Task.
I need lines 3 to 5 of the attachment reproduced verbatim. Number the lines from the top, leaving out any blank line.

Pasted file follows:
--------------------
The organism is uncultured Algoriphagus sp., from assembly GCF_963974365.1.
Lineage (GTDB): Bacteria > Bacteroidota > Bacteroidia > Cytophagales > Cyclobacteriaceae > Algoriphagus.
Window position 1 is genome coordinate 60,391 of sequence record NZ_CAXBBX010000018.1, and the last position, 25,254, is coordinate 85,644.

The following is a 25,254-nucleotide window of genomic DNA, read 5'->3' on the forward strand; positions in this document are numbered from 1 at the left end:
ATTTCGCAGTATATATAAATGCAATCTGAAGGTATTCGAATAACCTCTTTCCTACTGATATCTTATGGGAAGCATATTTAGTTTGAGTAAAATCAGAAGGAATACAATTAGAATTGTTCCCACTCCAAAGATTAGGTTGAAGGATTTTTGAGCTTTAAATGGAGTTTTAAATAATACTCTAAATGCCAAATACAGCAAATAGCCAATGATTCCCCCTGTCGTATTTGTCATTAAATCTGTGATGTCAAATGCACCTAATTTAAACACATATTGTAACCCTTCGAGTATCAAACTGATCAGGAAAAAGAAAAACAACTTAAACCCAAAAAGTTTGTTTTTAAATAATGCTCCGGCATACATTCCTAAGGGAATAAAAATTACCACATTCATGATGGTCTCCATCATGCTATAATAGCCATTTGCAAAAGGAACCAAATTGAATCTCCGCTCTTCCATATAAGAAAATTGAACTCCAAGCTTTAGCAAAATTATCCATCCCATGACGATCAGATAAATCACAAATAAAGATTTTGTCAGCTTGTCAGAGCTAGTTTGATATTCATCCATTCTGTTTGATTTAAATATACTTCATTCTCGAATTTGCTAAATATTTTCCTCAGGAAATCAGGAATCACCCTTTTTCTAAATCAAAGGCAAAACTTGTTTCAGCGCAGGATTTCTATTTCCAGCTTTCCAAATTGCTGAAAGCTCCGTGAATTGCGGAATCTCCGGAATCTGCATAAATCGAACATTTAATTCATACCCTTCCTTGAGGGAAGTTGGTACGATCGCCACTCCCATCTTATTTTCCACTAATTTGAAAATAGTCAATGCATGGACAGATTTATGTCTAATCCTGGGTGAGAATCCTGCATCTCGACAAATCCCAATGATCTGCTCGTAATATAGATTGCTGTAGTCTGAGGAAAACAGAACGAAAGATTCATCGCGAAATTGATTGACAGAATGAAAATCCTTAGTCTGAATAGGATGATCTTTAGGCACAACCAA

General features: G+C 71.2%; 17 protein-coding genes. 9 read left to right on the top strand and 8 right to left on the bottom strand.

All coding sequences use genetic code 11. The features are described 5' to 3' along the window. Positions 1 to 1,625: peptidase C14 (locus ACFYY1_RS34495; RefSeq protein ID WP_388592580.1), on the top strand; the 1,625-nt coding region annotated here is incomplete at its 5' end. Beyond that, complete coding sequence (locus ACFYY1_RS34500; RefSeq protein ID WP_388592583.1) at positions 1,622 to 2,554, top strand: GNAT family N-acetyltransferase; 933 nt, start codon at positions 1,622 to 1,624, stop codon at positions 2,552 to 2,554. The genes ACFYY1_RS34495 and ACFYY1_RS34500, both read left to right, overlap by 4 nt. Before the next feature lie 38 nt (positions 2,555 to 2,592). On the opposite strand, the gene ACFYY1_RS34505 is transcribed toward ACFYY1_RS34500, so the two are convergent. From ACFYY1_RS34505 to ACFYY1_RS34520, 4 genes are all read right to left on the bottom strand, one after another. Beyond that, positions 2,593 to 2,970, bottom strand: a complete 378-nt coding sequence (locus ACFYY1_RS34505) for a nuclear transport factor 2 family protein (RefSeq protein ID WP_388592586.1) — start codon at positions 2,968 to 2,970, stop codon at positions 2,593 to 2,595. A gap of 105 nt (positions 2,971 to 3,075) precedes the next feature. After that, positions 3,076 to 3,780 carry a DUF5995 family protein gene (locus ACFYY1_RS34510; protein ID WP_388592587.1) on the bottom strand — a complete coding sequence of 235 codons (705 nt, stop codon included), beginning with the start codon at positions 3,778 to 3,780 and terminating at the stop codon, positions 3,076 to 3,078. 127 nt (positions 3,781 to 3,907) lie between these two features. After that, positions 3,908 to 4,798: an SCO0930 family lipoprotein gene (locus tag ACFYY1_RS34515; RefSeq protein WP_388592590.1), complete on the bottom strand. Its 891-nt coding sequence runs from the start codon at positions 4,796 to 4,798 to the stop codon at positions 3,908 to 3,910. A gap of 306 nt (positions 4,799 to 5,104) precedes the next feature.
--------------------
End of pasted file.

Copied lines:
Window position 1 is genome coordinate 60,391 of sequence record NZ_CAXBBX010000018.1, and the last position, 25,254, is coordinate 85,644.

The following is a 25,254-nucleotide window of genomic DNA, read 5'->3' on the forward strand; positions in this document are numbered from 1 at the left end:
ATTTCGCAGTATATATAAATGCAATCTGAAGGTATTCGAATAACCTCTTTCCTACTGATATCTTATGGGAAGCATATTTAGTTTGAGTAAAATCAGAAGGAATACAATTAGAATTGTTCCCACTCCAAAGATTAGGTTGAAGGATTTTTGAGCTTTAAATGGAGTTTTAAATAATACTCTAAATGCCAAATACAGCAAATAGCCAATGATTCCCCCTGTCGTATTTGTCATTAAATCTGTGATGTCAAATGCACCTAATTTAAACACATATTGTAACCCTTCGAGTATCAAACTGATCAGGAAAAAGAAAAACAACTTAAACCCAAAAAGTTTGTTTTTAAATAATGCTCCGGCATACATTCCTAAGGGAATAAAAATTACCACATTCATGATGGTCTCCATCATGCTATAATAGCCATTTGCAAAAGGAACCAAATTGAATCTCCGCTCTTCCATATAAGAAAATTGAACTCCAAGCTTTAGCAAAATTATCCATCCCATGACGATCAGATAAATCACAAATAAAGATTTTGTCAGCTTGTCAGAGCTAGTTTGATATTCATCCATTCTGTTTGATTTAAATATACTTCATTCTCGAATTTGCTAAATATTTTCCTCAGGAAATCAGGAATCACCCTTTTTCTAAATCAAAGGCAAAACTTGTTTCAGCGCAGGATTTCTATTTCCAGCTTTCCAAATTGCTGAAAGCTCCGTGAATTGCGGAATCTCCGGAATCTGCATAAATCGAACATTTAATTCATACCCTTCCTTGAGGGAAGTTGGTACGATCGCCACTCCCATCTTATTTTCCACTAATTTGAAAATAGTCAATGCATGGACAGATTTATGTCTAATCCTGGGTGAGAATCCTGCATCTCGACAAATCCCAATGATCTGCTCGTAATATAGATTGCTGTAGTCTGAGGAAAACAGAACGAAAGATTCATCGCGAAATTGATTGACAGAATGAAAATCCTTAGTCTGAATAGGATGATCTTTAGGCACAACCAA